Danica Purg: "Never act without considering the consequences"
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Danica Purg is the founder and dean of IEDC Bled School of Management in Slovenia. She is also the chair of the 2013 steering committee of The Principles for Responsible Management Education, an initiative started by the UN Global Compact which now unites almost 500 business schools from 80 countries, and the founder of Ceeman, a management development association designed to bring schools in the region together.

Prof Purg has a PhD from the University of Belgrade Faculty of Political Sciences and has studied at Harvard Business School, Insead and IMD. After a short career in politics, she moved into academia and set up IEDC in 1986.

In her spare time, Prof Purg enjoys theatre, music and collecting paintings and art objects from the turn of the century. She has introduced the topic of art and leadership at IEDC, using art as a tool for reflection to make leaders better observers and listeners.

1. What is an average day at work like?

Every day is a special one. I start early, between 6am and 7am – my first name is Danica, which means “morning star”. When I am in Slovenia, I go to IEDC after I finish work at home, have a talk with my staff and start to meet people. I enjoy a short but excellent lunch in the school. I visit the class that is having lectures. Often, I have a dinner appointment with a member of faculty or a business person. In the evening, I try to watch the news on television; if I have time I watch a nice film. If my husband is in Slovenia, we spend time together; otherwise we have a long conversation on the phone before I go to sleep.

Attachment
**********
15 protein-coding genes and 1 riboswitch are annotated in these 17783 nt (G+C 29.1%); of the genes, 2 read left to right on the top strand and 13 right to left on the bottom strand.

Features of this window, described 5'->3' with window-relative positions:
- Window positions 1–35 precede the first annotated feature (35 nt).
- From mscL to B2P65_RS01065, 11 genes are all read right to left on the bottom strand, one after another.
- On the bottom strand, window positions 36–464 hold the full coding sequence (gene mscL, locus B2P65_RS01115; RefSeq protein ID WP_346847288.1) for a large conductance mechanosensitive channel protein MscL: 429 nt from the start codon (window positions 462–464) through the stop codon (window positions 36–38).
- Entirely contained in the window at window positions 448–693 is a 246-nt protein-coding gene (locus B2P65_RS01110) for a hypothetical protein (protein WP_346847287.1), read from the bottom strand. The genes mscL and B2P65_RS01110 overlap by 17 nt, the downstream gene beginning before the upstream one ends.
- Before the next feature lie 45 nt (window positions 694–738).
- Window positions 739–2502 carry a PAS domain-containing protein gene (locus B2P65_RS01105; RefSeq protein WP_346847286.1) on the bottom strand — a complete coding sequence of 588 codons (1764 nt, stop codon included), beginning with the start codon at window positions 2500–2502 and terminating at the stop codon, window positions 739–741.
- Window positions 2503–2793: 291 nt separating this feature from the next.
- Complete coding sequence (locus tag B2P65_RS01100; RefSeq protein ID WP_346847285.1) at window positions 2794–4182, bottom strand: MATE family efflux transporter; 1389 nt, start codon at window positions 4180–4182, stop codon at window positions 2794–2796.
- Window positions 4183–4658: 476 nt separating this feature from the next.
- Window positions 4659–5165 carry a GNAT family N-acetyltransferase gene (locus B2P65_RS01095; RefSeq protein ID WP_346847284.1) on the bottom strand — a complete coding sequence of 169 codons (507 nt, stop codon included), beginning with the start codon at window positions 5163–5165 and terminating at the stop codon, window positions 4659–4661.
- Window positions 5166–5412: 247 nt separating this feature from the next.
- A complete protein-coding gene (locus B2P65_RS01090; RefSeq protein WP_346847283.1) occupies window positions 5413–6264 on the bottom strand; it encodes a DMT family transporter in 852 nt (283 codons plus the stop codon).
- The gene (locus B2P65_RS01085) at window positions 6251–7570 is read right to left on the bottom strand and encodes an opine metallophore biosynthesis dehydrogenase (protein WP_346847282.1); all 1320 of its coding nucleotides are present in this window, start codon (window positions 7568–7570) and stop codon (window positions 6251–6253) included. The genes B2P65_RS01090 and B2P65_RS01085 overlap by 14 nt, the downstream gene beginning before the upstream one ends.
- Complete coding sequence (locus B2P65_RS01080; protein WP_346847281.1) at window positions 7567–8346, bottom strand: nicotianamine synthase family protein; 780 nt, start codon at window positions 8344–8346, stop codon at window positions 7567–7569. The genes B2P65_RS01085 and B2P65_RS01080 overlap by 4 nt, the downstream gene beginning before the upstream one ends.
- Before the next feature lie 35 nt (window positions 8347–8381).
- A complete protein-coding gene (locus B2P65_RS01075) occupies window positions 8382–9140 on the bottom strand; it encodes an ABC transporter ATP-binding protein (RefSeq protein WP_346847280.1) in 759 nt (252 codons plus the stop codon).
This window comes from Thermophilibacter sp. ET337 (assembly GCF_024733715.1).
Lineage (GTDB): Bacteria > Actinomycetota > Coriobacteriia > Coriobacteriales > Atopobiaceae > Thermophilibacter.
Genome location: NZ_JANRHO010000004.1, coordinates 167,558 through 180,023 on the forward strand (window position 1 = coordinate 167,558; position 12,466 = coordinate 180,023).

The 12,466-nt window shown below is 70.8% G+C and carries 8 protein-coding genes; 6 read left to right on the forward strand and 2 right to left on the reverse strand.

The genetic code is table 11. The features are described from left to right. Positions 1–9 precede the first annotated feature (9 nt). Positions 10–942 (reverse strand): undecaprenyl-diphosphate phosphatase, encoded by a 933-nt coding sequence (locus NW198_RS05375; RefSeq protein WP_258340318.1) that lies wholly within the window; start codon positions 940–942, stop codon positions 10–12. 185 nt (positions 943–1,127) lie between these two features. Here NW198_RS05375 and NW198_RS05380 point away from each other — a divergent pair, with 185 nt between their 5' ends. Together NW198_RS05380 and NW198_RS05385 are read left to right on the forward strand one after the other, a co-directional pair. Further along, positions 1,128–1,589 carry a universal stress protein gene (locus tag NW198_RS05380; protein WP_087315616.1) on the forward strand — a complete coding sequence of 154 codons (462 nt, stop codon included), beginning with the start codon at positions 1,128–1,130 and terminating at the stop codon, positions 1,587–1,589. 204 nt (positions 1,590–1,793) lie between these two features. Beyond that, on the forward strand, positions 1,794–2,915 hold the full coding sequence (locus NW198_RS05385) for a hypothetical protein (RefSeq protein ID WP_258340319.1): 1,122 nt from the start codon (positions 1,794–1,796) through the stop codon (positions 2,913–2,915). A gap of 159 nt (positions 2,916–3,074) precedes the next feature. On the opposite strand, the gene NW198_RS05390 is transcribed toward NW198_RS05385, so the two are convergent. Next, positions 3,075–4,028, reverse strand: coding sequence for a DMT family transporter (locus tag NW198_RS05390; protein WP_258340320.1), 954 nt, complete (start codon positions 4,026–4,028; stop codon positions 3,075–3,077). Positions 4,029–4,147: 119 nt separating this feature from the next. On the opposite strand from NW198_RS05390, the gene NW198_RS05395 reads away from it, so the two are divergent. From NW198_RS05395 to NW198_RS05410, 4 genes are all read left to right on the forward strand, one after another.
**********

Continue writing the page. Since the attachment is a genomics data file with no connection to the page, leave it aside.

2. What academic achievement are you most proud of?

I was selected the 2010 Educator of the Year by the Academy of International Business for outstanding achievements in international business education. As the third European awarded, I joined an elite list of deans who have received the award in the past 19 years.

3. What is the best piece of advice given to you by a teacher?

Never act without considering the consequences.

4. What is your biggest lesson learnt?

Listen first, talk later.

5. What inspires you?

I am inspired by art. Bringing the arts and business together has long been a passion of mine. I feel art is essential to having rich experiences, a life full of meaning. I have always wanted to impart this to those with whom I work: our students, staff and faculty. The integration of art and art experience in education has been a focus of our school from its beginnings, but especially for the past 10 years. The inspiration for this approach to leadership development is a deep-rooted belief that art helps us. As the celebrated professor Edgar Schein said: “Art is helping us to see more, hear more, and to feel more.”

6. What is the last book you read?

The Opposable Mind: Winning Through Integrative Thinking by Roger Martin, dean of the Rotman School of Management.

7. What is your favourite business book?

The Effective Executive by Peter Drucker

8. What advice would you give to women in business?

Don’t lose your identity, use your strengths and work on your weaknesses.

9. If you could do it all again, what would you do differently?

Everything, for everything can be done better.

10. What is your plan B?

Honestly speaking, I don’t have a plan B. Other people keep suggesting a plan B to me; like putting me forward as a candidate for high political positions. However, I think regularly about what I am going to do after I stop being dean and president of IEDC. I shall probably write, consult other business schools and work with charities.

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